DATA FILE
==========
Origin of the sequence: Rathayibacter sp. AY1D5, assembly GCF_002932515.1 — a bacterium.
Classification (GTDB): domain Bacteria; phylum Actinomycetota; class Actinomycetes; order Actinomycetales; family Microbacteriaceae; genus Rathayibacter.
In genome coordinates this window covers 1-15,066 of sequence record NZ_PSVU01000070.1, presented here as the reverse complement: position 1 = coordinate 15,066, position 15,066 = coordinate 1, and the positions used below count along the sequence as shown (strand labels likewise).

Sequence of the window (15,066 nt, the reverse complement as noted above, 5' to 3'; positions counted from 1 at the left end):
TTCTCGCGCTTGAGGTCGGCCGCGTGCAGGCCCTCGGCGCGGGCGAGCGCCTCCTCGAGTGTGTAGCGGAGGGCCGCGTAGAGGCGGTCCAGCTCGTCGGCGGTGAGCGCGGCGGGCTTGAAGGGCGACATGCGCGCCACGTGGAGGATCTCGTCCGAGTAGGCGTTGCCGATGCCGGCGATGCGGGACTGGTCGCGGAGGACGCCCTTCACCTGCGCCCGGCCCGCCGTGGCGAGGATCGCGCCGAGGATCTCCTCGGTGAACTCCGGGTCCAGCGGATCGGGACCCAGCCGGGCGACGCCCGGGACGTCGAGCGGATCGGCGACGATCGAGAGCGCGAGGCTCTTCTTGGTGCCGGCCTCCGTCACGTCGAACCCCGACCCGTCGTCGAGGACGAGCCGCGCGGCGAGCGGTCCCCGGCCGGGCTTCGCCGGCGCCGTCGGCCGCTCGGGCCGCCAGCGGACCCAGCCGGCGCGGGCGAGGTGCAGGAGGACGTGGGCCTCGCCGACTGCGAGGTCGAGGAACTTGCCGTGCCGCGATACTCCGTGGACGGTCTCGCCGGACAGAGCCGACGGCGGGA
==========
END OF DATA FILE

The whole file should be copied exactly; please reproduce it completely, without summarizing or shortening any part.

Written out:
Origin of the sequence: Rathayibacter sp. AY1D5, assembly GCF_002932515.1 — a bacterium.
Classification (GTDB): domain Bacteria; phylum Actinomycetota; class Actinomycetes; order Actinomycetales; family Microbacteriaceae; genus Rathayibacter.
In genome coordinates this window covers 1-15,066 of sequence record NZ_PSVU01000070.1, presented here as the reverse complement: position 1 = coordinate 15,066, position 15,066 = coordinate 1, and the positions used below count along the sequence as shown (strand labels likewise).

Sequence of the window (15,066 nt, the reverse complement as noted above, 5' to 3'; positions counted from 1 at the left end):
TTCTCGCGCTTGAGGTCGGCCGCGTGCAGGCCCTCGGCGCGGGCGAGCGCCTCCTCGAGTGTGTAGCGGAGGGCCGCGTAGAGGCGGTCCAGCTCGTCGGCGGTGAGCGCGGCGGGCTTGAAGGGCGACATGCGCGCCACGTGGAGGATCTCGTCCGAGTAGGCGTTGCCGATGCCGGCGATGCGGGACTGGTCGCGGAGGACGCCCTTCACCTGCGCCCGGCCCGCCGTGGCGAGGATCGCGCCGAGGATCTCCTCGGTGAACTCCGGGTCCAGCGGATCGGGACCCAGCCGGGCGACGCCCGGGACGTCGAGCGGATCGGCGACGATCGAGAGCGCGAGGCTCTTCTTGGTGCCGGCCTCCGTCACGTCGAACCCCGACCCGTCGTCGAGGACGAGCCGCGCGGCGAGCGGTCCCCGGCCGGGCTTCGCCGGCGCCGTCGGCCGCTCGGGCCGCCAGCGGACCCAGCCGGCGCGGGCGAGGTGCAGGAGGACGTGGGCCTCGCCGACTGCGAGGTCGAGGAACTTGCCGTGCCGCGATACTCCGTGGACGGTCTCGCCGGACAGAGCCGACGGCGGGA